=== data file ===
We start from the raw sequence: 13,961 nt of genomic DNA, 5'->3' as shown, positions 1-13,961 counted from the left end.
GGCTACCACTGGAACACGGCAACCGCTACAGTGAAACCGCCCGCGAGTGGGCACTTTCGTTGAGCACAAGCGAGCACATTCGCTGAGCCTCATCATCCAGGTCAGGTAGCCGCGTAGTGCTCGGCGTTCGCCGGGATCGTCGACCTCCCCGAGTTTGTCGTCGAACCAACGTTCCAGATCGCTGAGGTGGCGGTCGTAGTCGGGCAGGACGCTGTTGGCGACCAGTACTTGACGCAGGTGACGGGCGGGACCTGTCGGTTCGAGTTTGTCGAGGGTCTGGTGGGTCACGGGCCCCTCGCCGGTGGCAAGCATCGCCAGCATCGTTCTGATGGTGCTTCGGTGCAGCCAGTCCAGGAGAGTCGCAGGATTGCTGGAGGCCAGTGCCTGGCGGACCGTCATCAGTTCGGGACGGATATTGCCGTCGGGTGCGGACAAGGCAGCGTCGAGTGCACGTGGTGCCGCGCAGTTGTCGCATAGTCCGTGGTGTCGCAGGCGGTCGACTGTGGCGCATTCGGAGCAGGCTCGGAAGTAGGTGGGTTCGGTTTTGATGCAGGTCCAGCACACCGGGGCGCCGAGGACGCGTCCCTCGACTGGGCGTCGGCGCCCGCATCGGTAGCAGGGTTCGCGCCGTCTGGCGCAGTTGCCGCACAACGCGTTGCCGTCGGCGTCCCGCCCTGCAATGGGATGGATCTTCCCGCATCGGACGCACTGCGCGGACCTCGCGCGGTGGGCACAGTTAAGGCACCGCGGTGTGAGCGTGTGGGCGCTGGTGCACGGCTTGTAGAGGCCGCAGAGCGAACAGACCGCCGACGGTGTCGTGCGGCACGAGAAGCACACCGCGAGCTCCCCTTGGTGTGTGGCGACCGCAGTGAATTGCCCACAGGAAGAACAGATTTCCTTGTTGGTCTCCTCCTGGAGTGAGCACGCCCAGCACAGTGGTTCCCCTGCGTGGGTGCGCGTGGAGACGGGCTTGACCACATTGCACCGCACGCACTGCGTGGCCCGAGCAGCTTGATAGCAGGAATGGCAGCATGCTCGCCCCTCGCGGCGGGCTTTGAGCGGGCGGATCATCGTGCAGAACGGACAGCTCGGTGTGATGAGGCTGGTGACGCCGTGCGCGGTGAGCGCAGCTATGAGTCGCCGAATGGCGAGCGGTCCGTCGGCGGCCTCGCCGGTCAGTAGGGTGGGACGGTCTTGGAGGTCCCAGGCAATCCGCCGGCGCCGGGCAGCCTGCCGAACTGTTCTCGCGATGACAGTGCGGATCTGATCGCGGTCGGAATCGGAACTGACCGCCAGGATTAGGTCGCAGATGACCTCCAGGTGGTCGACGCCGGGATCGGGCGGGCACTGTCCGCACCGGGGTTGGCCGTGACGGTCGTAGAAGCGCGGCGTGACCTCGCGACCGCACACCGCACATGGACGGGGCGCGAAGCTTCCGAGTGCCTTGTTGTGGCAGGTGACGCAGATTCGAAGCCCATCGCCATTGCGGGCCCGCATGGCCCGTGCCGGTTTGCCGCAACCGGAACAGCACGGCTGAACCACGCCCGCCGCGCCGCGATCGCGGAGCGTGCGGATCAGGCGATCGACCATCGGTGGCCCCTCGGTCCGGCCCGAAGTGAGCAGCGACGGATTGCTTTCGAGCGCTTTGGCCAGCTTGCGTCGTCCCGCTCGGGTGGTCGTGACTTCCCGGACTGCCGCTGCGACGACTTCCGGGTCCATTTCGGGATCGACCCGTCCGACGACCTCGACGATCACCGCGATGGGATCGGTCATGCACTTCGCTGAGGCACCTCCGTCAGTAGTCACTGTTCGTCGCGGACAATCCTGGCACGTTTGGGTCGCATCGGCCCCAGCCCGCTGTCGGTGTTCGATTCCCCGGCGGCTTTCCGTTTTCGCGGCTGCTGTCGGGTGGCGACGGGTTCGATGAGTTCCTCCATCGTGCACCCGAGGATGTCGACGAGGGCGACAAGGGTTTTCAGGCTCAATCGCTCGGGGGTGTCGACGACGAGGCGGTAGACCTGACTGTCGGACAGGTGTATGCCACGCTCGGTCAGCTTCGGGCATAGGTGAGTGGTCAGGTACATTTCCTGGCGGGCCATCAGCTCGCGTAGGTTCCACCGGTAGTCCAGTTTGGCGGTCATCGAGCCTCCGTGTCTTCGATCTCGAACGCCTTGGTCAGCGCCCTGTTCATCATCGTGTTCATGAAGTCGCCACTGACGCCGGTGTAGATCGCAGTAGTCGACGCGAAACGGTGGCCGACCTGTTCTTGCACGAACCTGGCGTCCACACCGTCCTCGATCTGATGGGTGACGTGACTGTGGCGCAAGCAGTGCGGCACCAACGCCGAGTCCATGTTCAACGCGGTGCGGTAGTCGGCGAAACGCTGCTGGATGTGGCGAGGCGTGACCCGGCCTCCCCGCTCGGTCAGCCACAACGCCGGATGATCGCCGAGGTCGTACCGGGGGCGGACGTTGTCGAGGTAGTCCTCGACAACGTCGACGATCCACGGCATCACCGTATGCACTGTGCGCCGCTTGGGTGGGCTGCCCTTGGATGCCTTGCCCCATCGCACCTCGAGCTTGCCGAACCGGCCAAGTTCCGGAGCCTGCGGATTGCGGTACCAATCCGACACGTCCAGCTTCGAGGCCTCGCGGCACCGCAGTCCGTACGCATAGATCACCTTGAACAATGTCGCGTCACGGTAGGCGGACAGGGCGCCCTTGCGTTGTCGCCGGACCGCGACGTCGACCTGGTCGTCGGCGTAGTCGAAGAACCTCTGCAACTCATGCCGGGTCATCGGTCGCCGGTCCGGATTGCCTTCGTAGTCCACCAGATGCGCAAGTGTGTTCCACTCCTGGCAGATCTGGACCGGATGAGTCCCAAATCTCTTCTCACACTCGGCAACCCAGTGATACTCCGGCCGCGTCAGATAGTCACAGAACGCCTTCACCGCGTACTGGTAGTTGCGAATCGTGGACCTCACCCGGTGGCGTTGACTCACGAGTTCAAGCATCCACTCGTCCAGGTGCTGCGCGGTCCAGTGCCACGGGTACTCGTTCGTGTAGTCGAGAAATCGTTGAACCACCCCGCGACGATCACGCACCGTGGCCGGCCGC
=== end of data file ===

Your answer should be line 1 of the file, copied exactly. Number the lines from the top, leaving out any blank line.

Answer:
We start from the raw sequence: 13,961 nt of genomic DNA, 5'->3' as shown, positions 1-13,961 counted from the left end.